Overview of Sample Tags: annotating scientific and experimental variables in Cytobank

Background:

Every experiment has variables. Consider the example below, which is illustrating an experiment with two patients evaluated against two doses of a drug at two timepoints:

 

 

An experiment such as this would generally be arranged as a grid during sample processing and acquisition (perhaps in a plate or tube rack). The image below illustrates this point and indicates that the experiment would yield eight unique files after acquisition.

 

 

Each file sits at the intersection of three general dimensions of experiment variables: Patient, Dose, and Time point. Each dimension of experiment variable has attributes associated with it. For example, the "time points" dimension could have attributes of "15 minutes" and "30 minutes". A dimension is generic whereas an attribute is a specific permutation of an experimental variable.

Annotating your data with Sample Tags is how you bring the information about an experiment into Cytobank, and it is done by a simple process:

 

How to annotate data with Sample Tags in Cytobank:

Follow the high level steps below. For in-depth instructions, a tutorial article will follow at the bottom explaining exactly how to apply Sample Tags in different ways.

1) Understand the number of experimental dimensions. Think about the dimensions of experimental variables present in the experiment. The example above has 3 (patient, dose, time point). This number will indicate the number of Sample Tags dimensions you will need to use.

 

2) Choose your dimensions. Within an Experiment, choose which Sample Tags dimensions present in Cytobank make the most sense for your experiment. For the example in this article, we will use "Doses", "Timepoints", and "Individuals". Note that there is no "Patients" dimension specifically, but Individuals still works:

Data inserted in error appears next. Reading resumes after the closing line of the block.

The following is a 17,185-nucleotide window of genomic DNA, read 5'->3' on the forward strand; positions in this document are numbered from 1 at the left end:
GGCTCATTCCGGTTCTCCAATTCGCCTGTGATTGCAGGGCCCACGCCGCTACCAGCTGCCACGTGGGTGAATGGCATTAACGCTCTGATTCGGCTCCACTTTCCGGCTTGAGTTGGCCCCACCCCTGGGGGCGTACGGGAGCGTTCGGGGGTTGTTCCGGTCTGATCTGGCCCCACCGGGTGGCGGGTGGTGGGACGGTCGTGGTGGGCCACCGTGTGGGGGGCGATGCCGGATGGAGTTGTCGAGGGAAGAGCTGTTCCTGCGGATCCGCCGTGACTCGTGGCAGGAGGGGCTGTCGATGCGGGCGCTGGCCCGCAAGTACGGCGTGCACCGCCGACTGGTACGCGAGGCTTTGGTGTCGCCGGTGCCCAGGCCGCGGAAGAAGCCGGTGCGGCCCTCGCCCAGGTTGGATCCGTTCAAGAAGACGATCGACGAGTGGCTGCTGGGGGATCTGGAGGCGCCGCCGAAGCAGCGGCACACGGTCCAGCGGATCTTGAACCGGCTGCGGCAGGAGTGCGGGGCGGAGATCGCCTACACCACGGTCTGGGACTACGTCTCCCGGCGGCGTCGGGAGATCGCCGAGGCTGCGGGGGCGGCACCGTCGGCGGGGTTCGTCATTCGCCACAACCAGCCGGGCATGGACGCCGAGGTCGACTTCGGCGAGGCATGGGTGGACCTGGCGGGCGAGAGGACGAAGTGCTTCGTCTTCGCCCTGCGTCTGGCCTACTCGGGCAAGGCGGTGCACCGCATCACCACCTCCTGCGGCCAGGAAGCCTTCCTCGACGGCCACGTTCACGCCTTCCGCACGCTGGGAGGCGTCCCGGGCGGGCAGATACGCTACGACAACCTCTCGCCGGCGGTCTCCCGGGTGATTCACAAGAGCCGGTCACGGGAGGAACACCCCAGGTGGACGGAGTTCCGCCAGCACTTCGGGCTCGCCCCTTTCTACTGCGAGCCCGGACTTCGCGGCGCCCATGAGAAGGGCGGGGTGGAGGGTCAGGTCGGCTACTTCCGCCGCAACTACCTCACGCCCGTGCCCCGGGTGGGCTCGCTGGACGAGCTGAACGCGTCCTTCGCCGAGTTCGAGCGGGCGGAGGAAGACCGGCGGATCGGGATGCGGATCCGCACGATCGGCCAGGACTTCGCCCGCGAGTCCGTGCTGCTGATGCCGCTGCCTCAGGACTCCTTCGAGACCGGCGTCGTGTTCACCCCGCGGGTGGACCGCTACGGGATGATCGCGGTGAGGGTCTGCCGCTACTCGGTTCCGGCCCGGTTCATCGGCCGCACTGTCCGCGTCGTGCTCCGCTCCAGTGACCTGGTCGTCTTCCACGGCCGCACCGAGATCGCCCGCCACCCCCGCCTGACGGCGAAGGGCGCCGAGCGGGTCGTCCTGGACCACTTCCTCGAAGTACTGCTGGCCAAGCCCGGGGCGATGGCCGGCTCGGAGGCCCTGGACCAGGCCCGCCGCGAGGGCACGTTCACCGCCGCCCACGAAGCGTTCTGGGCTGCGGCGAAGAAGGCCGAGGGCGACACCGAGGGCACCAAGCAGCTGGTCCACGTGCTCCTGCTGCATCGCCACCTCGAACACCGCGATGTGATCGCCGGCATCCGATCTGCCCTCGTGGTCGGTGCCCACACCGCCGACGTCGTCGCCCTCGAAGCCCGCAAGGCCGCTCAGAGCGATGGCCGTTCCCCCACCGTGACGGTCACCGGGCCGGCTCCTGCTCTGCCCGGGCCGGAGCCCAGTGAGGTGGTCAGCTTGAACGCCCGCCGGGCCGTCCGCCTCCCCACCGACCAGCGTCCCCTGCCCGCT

3) Create Sample Tags within dimensions and tag files. Click into a dimension. Once inside, create the necessary attributes (Sample Tags) and assign the relevant files to them. This is "tagging" the files. For example, this is what the Timepoints dimension would look like in the example experiment above:  

 

 

4) Repeat. Repeat this process for all necessary dimensions, and you're done! Below is an illustration of the process of annotating by Sample Tags, and how the location of a file at an intersection of experimental variables determines the Tags it gets.

 

             

(Depending on location within the experimental layout, files are affected by different attributes of experimental variables and thus have different sample tags applied.)

 

Learn exactly how to annotate your data with Sample Tags!

and...

Learn how Sample Tags drive figure generation. 

 

 

 



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